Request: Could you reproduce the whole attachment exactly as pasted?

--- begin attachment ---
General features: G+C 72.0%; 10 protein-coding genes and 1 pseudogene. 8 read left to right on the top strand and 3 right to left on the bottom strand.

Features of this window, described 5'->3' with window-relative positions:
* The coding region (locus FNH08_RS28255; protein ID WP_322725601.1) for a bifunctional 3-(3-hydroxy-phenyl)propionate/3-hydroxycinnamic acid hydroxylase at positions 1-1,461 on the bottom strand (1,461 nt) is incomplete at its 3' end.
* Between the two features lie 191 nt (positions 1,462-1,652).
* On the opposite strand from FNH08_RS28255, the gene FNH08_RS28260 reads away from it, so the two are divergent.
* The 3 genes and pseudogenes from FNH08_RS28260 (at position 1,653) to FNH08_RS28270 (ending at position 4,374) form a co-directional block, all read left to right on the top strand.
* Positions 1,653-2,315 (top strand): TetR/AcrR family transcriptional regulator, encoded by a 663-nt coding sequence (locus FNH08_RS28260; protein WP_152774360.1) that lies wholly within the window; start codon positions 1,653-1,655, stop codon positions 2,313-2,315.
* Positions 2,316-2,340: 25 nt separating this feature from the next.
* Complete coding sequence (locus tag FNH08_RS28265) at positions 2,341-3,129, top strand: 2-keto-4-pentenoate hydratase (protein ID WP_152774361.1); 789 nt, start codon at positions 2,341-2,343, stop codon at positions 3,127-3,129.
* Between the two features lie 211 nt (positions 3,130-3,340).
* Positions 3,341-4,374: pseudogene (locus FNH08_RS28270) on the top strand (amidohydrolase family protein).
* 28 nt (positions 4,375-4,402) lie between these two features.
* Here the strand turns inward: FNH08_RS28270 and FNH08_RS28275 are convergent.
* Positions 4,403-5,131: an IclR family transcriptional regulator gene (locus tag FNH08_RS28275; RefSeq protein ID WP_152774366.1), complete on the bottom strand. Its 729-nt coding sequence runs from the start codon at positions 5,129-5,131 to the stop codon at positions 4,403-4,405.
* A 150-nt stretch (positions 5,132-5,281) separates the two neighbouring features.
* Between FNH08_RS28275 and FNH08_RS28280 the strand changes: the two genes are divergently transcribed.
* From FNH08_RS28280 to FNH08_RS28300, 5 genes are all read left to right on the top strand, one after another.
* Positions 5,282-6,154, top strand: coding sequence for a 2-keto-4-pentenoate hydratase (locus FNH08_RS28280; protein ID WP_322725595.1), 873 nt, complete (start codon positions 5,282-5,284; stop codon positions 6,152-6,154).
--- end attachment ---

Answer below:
General features: G+C 72.0%; 10 protein-coding genes and 1 pseudogene. 8 read left to right on the top strand and 3 right to left on the bottom strand.

Features of this window, described 5'->3' with window-relative positions:
* The coding region (locus FNH08_RS28255; protein ID WP_322725601.1) for a bifunctional 3-(3-hydroxy-phenyl)propionate/3-hydroxycinnamic acid hydroxylase at positions 1-1,461 on the bottom strand (1,461 nt) is incomplete at its 3' end.
* Between the two features lie 191 nt (positions 1,462-1,652).
* On the opposite strand from FNH08_RS28255, the gene FNH08_RS28260 reads away from it, so the two are divergent.
* The 3 genes and pseudogenes from FNH08_RS28260 (at position 1,653) to FNH08_RS28270 (ending at position 4,374) form a co-directional block, all read left to right on the top strand.
* Positions 1,653-2,315 (top strand): TetR/AcrR family transcriptional regulator, encoded by a 663-nt coding sequence (locus FNH08_RS28260; protein WP_152774360.1) that lies wholly within the window; start codon positions 1,653-1,655, stop codon positions 2,313-2,315.
* Positions 2,316-2,340: 25 nt separating this feature from the next.
* Complete coding sequence (locus tag FNH08_RS28265) at positions 2,341-3,129, top strand: 2-keto-4-pentenoate hydratase (protein ID WP_152774361.1); 789 nt, start codon at positions 2,341-2,343, stop codon at positions 3,127-3,129.
* Between the two features lie 211 nt (positions 3,130-3,340).
* Positions 3,341-4,374: pseudogene (locus FNH08_RS28270) on the top strand (amidohydrolase family protein).
* 28 nt (positions 4,375-4,402) lie between these two features.
* Here the strand turns inward: FNH08_RS28270 and FNH08_RS28275 are convergent.
* Positions 4,403-5,131: an IclR family transcriptional regulator gene (locus tag FNH08_RS28275; RefSeq protein ID WP_152774366.1), complete on the bottom strand. Its 729-nt coding sequence runs from the start codon at positions 5,129-5,131 to the stop codon at positions 4,403-4,405.
* A 150-nt stretch (positions 5,132-5,281) separates the two neighbouring features.
* Between FNH08_RS28275 and FNH08_RS28280 the strand changes: the two genes are divergently transcribed.
* From FNH08_RS28280 to FNH08_RS28300, 5 genes are all read left to right on the top strand, one after another.
* Positions 5,282-6,154, top strand: coding sequence for a 2-keto-4-pentenoate hydratase (locus FNH08_RS28280; protein ID WP_322725595.1), 873 nt, complete (start codon positions 5,282-5,284; stop codon positions 6,152-6,154).